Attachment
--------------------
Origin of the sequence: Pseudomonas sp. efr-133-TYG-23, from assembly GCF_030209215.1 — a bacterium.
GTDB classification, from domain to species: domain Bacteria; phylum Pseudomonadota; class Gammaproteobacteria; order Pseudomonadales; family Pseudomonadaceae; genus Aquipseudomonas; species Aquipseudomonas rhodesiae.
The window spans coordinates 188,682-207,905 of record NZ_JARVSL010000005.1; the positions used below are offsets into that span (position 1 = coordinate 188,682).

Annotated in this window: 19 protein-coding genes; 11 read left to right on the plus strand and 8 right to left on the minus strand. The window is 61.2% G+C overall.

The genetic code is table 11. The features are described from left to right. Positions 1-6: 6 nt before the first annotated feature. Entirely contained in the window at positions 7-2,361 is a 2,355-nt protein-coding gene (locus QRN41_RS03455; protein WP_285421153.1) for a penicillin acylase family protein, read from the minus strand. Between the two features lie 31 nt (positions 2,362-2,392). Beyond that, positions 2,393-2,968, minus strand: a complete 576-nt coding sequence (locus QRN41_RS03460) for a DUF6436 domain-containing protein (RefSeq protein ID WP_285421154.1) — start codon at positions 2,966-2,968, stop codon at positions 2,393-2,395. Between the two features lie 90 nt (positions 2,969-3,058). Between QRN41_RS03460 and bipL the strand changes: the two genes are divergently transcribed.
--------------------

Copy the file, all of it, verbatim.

Origin of the sequence: Pseudomonas sp. efr-133-TYG-23, from assembly GCF_030209215.1 — a bacterium.
GTDB classification, from domain to species: domain Bacteria; phylum Pseudomonadota; class Gammaproteobacteria; order Pseudomonadales; family Pseudomonadaceae; genus Aquipseudomonas; species Aquipseudomonas rhodesiae.
The window spans coordinates 188,682-207,905 of record NZ_JARVSL010000005.1; the positions used below are offsets into that span (position 1 = coordinate 188,682).

Annotated in this window: 19 protein-coding genes; 11 read left to right on the plus strand and 8 right to left on the minus strand. The window is 61.2% G+C overall.

The genetic code is table 11. The features are described from left to right. Positions 1-6: 6 nt before the first annotated feature. Entirely contained in the window at positions 7-2,361 is a 2,355-nt protein-coding gene (locus QRN41_RS03455; protein WP_285421153.1) for a penicillin acylase family protein, read from the minus strand. Between the two features lie 31 nt (positions 2,362-2,392). Beyond that, positions 2,393-2,968, minus strand: a complete 576-nt coding sequence (locus QRN41_RS03460) for a DUF6436 domain-containing protein (RefSeq protein ID WP_285421154.1) — start codon at positions 2,966-2,968, stop codon at positions 2,393-2,395. Between the two features lie 90 nt (positions 2,969-3,058). Between QRN41_RS03460 and bipL the strand changes: the two genes are divergently transcribed.